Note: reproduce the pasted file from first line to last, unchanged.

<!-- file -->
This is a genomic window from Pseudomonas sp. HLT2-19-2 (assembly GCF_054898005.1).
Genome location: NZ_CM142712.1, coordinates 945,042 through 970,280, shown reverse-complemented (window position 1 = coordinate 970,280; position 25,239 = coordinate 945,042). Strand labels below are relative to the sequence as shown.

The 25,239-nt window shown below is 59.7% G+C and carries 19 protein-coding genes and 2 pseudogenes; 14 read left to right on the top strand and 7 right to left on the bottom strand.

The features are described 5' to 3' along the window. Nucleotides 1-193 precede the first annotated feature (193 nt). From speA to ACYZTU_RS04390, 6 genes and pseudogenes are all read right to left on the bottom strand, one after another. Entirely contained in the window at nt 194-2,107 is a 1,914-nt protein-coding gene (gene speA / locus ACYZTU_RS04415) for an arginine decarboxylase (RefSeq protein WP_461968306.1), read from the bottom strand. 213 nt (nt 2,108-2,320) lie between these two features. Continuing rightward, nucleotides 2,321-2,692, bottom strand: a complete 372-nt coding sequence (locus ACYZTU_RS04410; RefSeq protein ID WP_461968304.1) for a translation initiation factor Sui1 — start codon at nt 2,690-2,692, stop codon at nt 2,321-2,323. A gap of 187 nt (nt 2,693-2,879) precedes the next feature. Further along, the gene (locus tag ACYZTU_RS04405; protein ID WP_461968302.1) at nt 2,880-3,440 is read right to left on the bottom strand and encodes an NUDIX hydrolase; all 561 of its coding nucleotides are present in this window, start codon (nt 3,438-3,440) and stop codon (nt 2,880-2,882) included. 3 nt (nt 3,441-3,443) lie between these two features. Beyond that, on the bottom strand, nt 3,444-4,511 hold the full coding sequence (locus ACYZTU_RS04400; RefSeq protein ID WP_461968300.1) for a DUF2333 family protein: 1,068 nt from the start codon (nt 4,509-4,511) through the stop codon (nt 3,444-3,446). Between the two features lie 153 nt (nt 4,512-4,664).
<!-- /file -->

This is a genomic window from Pseudomonas sp. HLT2-19-2 (assembly GCF_054898005.1).
Genome location: NZ_CM142712.1, coordinates 945,042 through 970,280, shown reverse-complemented (window position 1 = coordinate 970,280; position 25,239 = coordinate 945,042). Strand labels below are relative to the sequence as shown.

The 25,239-nt window shown below is 59.7% G+C and carries 19 protein-coding genes and 2 pseudogenes; 14 read left to right on the top strand and 7 right to left on the bottom strand.

The features are described 5' to 3' along the window. Nucleotides 1-193 precede the first annotated feature (193 nt). From speA to ACYZTU_RS04390, 6 genes and pseudogenes are all read right to left on the bottom strand, one after another. Entirely contained in the window at nt 194-2,107 is a 1,914-nt protein-coding gene (gene speA / locus ACYZTU_RS04415) for an arginine decarboxylase (RefSeq protein WP_461968306.1), read from the bottom strand. 213 nt (nt 2,108-2,320) lie between these two features. Continuing rightward, nucleotides 2,321-2,692, bottom strand: a complete 372-nt coding sequence (locus ACYZTU_RS04410; RefSeq protein ID WP_461968304.1) for a translation initiation factor Sui1 — start codon at nt 2,690-2,692, stop codon at nt 2,321-2,323. A gap of 187 nt (nt 2,693-2,879) precedes the next feature. Further along, the gene (locus tag ACYZTU_RS04405; protein ID WP_461968302.1) at nt 2,880-3,440 is read right to left on the bottom strand and encodes an NUDIX hydrolase; all 561 of its coding nucleotides are present in this window, start codon (nt 3,438-3,440) and stop codon (nt 2,880-2,882) included. 3 nt (nt 3,441-3,443) lie between these two features. Beyond that, on the bottom strand, nt 3,444-4,511 hold the full coding sequence (locus ACYZTU_RS04400; RefSeq protein ID WP_461968300.1) for a DUF2333 family protein: 1,068 nt from the start codon (nt 4,509-4,511) through the stop codon (nt 3,444-3,446). Between the two features lie 153 nt (nt 4,512-4,664).